There are many different processes, that can be used on alloys to bring about desired changes in the material. One of the most important processes to consider for most parts and components is solution heat treatment.
This is used as a preliminary treatment before alloys undergo age hardening or precipitation hardening. It is critical to change the microstructure of the alloy so that only the hardening precipitates are present once the hardening process is complete. Without the initial solution annealing, existing precipitates would also be present in the final product, leading to performance and characteristic inconsistencies.
The solution heat treatment option can be used for super alloys that are nickel-based, stainless steels, aluminum and titanium alloys. It is also possible to use this process with copper-based alloys, although it is not used on every copper alloy.
How It Works
During the solution heat treatment process, it is critical to maintaining both the temperature throughout the process as well as the holding time. The various alloys require specific temperatures and holding times that are unique to the given material. This is essential to allow any existing precipitates in the material to dissolve. During this process, the material is also converted into a single-phase structure with uniform and consistent properties.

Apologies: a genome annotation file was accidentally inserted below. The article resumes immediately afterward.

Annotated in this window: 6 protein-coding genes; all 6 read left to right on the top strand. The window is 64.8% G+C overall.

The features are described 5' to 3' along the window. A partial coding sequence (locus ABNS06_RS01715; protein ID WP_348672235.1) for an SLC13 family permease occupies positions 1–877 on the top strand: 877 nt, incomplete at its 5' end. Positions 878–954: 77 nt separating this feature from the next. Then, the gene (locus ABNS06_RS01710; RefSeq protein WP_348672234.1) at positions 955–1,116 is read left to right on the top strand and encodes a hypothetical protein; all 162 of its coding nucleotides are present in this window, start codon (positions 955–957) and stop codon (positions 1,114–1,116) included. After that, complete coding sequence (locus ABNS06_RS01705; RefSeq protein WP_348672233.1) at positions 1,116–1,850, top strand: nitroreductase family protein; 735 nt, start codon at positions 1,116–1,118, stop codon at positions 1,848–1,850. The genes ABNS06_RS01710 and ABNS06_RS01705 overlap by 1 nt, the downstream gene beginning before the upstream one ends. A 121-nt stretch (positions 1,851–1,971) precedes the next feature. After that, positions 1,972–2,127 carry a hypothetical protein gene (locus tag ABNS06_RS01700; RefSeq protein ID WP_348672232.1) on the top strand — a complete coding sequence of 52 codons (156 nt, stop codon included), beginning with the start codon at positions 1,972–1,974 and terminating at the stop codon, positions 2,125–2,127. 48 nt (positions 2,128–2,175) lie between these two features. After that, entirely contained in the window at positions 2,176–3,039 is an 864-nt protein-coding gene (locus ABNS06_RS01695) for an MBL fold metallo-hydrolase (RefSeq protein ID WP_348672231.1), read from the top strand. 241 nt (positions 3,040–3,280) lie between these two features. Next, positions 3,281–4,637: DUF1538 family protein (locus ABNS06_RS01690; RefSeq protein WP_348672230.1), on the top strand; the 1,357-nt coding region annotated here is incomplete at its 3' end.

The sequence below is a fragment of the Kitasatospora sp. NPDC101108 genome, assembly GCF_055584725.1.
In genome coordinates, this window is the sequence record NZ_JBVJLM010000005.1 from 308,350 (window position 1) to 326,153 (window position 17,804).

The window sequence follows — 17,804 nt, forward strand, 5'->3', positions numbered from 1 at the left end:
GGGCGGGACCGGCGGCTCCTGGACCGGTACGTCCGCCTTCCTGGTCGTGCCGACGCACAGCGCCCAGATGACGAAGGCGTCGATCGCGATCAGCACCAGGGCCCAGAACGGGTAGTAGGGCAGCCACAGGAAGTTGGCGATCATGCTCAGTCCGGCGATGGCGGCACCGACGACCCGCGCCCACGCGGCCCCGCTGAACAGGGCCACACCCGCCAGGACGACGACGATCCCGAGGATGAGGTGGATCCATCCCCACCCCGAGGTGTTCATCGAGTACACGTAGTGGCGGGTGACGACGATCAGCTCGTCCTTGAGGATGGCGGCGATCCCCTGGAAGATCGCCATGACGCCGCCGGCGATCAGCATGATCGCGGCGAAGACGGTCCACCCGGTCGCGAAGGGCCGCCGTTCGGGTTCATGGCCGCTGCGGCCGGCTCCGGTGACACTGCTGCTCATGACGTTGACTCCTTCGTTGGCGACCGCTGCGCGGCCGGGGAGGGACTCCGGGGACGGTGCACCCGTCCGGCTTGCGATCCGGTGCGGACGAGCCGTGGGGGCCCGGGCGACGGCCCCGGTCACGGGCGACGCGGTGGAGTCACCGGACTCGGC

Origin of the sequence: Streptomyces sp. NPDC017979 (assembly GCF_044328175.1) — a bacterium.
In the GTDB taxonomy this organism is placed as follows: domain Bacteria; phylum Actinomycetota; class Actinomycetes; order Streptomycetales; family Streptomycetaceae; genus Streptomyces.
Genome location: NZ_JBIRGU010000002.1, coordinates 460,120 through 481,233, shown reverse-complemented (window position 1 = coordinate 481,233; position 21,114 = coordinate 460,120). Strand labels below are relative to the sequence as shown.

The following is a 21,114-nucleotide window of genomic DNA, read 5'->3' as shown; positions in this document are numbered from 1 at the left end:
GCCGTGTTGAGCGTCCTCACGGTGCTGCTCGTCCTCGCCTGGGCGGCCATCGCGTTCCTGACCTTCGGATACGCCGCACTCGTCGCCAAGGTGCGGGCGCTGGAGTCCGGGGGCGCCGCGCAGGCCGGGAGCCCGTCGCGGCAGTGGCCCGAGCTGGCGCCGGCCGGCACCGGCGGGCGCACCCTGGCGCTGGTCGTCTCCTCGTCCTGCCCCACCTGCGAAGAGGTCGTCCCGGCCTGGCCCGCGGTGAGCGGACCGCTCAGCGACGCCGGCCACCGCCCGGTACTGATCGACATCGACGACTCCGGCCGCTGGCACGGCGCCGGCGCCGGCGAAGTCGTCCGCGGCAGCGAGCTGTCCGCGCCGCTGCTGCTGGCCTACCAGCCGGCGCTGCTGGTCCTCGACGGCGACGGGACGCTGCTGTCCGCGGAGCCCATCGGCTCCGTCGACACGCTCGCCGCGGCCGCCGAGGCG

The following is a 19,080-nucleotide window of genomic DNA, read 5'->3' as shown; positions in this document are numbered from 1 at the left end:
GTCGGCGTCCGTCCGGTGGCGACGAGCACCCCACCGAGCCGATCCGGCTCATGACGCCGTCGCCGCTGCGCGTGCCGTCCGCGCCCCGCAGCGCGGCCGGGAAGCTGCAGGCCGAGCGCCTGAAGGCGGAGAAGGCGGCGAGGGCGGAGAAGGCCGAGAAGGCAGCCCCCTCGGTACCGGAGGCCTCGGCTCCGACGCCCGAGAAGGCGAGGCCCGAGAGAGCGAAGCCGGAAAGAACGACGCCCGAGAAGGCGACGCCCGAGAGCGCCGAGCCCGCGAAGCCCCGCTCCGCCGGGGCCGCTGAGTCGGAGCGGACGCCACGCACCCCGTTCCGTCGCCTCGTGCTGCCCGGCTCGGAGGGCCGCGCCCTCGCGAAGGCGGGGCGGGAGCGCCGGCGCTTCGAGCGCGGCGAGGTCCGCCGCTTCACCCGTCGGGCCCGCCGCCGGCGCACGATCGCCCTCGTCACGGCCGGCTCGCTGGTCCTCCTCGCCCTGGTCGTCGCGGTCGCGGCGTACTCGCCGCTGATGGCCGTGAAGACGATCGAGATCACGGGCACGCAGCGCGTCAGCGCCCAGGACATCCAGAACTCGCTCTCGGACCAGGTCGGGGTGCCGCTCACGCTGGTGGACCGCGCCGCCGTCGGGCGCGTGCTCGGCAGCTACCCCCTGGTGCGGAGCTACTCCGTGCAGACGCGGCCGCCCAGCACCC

After the required temperature and holding time is achieved, the parts are then rapidly cooled through quenching. This eliminates the risk of further precipitate development in the alloy during the cooling process.
Once the alloy is heated, held and rapidly cooled it will be a soft state relative to the original material. This soft state material is then hardened using precipitation hardening or aging processes. It is essential to carefully control the solution annealing processes as overheating the alloy can result in loss of the desired properties, including the strength and performance, of the final material.
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